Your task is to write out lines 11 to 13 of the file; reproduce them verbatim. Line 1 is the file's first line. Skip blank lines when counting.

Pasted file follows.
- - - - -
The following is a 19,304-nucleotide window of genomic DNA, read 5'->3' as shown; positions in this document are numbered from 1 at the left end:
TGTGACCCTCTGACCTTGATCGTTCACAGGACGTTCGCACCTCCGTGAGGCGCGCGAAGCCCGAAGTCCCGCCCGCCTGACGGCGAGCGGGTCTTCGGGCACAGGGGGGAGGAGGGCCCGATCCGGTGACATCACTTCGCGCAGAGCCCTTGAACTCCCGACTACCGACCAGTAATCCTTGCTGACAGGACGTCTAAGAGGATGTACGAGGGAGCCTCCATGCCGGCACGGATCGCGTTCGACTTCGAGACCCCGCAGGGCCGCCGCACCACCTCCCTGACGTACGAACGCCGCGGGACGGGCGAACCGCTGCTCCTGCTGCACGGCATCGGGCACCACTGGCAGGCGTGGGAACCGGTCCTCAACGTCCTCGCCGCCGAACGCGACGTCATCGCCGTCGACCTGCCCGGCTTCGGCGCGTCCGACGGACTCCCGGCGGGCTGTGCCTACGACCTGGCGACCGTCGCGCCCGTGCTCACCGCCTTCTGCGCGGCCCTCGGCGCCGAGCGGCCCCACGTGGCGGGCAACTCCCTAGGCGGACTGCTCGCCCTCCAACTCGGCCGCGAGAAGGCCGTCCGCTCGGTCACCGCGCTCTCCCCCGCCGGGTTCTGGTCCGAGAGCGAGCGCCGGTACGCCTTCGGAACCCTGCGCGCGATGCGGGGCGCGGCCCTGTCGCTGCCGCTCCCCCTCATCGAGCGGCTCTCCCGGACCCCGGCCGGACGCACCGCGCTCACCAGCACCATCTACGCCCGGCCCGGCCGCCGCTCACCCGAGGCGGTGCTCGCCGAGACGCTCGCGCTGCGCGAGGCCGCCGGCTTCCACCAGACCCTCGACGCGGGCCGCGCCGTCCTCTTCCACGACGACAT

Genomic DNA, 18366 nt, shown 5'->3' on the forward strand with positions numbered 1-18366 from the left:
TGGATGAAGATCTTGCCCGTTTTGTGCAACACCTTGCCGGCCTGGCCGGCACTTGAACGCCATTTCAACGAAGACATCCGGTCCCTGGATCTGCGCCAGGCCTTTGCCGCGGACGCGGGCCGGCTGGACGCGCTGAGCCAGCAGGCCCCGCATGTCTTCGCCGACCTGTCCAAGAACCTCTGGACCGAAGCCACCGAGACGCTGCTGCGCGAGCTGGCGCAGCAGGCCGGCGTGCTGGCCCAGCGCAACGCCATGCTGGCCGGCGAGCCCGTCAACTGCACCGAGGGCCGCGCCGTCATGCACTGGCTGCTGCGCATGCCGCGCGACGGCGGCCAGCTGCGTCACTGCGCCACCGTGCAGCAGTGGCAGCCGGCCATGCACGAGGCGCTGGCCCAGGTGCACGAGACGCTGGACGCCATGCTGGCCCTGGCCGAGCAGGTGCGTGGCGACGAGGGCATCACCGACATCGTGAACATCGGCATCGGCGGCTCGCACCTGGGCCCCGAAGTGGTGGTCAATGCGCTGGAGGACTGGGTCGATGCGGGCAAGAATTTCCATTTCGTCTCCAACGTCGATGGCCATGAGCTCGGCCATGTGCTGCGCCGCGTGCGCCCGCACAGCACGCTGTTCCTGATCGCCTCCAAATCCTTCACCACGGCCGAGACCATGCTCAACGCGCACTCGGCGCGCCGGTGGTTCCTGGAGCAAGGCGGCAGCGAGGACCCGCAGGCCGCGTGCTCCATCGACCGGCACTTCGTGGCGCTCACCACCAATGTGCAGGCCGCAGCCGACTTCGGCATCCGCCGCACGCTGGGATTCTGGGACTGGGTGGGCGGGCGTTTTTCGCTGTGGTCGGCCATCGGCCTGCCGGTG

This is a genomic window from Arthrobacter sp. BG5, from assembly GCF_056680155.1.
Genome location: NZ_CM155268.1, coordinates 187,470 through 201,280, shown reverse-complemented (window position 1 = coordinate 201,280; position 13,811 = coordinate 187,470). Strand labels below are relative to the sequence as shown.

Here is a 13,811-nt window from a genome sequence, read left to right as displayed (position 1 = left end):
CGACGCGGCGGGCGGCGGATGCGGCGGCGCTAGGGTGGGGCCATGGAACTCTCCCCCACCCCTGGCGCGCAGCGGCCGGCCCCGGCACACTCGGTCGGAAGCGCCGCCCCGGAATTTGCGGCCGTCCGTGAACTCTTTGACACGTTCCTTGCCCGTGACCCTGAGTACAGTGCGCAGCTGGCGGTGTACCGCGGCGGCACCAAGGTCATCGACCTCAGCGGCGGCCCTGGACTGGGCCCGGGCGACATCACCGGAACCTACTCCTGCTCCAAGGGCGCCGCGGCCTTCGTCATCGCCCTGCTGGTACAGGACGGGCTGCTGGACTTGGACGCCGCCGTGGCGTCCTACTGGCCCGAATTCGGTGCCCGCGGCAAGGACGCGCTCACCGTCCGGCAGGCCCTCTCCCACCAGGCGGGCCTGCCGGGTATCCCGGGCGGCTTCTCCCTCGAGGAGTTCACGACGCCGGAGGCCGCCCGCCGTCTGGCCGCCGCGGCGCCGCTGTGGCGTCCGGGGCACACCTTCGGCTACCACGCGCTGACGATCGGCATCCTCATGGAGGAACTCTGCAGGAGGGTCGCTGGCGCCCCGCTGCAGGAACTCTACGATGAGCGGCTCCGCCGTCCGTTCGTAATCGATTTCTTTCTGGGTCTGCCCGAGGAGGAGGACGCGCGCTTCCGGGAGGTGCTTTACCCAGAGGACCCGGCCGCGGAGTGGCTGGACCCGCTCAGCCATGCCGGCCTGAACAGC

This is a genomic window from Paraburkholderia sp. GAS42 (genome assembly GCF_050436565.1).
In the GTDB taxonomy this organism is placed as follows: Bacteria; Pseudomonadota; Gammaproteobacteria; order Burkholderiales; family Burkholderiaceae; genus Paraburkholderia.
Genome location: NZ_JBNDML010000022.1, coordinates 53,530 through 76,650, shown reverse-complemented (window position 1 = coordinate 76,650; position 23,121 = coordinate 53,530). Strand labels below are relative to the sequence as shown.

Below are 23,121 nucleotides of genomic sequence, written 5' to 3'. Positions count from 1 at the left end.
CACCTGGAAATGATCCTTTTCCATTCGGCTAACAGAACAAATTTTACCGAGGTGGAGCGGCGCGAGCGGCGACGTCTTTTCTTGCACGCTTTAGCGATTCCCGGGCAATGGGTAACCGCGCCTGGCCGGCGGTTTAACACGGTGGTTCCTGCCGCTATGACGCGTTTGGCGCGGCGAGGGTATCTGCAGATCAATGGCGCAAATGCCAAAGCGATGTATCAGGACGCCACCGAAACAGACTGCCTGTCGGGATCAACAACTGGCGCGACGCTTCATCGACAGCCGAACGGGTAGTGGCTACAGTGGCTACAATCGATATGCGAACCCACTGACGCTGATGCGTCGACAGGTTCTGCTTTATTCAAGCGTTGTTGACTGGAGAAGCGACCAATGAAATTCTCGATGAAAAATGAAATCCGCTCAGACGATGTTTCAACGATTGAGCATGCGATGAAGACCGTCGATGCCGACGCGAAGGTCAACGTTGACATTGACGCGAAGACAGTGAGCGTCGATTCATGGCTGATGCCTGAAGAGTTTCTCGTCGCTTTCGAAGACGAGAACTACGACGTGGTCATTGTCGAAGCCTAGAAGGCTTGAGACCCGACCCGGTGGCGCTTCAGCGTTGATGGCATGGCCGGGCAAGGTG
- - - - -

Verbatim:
Genome location: NZ_JBNDML010000022.1, coordinates 53,530 through 76,650, shown reverse-complemented (window position 1 = coordinate 76,650; position 23,121 = coordinate 53,530). Strand labels below are relative to the sequence as shown.

Below are 23,121 nucleotides of genomic sequence, written 5' to 3'. Positions count from 1 at the left end.
CACCTGGAAATGATCCTTTTCCATTCGGCTAACAGAACAAATTTTACCGAGGTGGAGCGGCGCGAGCGGCGACGTCTTTTCTTGCACGCTTTAGCGATTCCCGGGCAATGGGTAACCGCGCCTGGCCGGCGGTTTAACACGGTGGTTCCTGCCGCTATGACGCGTTTGGCGCGGCGAGGGTATCTGCAGATCAATGGCGCAAATGCCAAAGCGATGTATCAGGACGCCACCGAAACAGACTGCCTGTCGGGATCAACAACTGGCGCGACGCTTCATCGACAGCCGAACGGGTAGTGGCTACAGTGGCTACAATCGATATGCGAACCCACTGACGCTGATGCGTCGACAGGTTCTGCTTTATTCAAGCGTTGTTGACTGGAGAAGCGACCAATGAAATTCTCGATGAAAAATGAAATCCGCTCAGACGATGTTTCAACGATTGAGCATGCGATGAAGACCGTCGATGCCGACGCGAAGGTCAACGTTGACATTGACGCGAAGACAGTGAGCGTCGATTCATGGCTGATGCCTGAAGAGTTTCTCGTCGCTTTCGAAGACGAGAACTACGACGTGGTCATTGTCGAAGCCTAGAAGGCTTGAGACCCGACCCGGTGGCGCTTCAGCGTTGATGGCATGGCCGGGCAAGGTG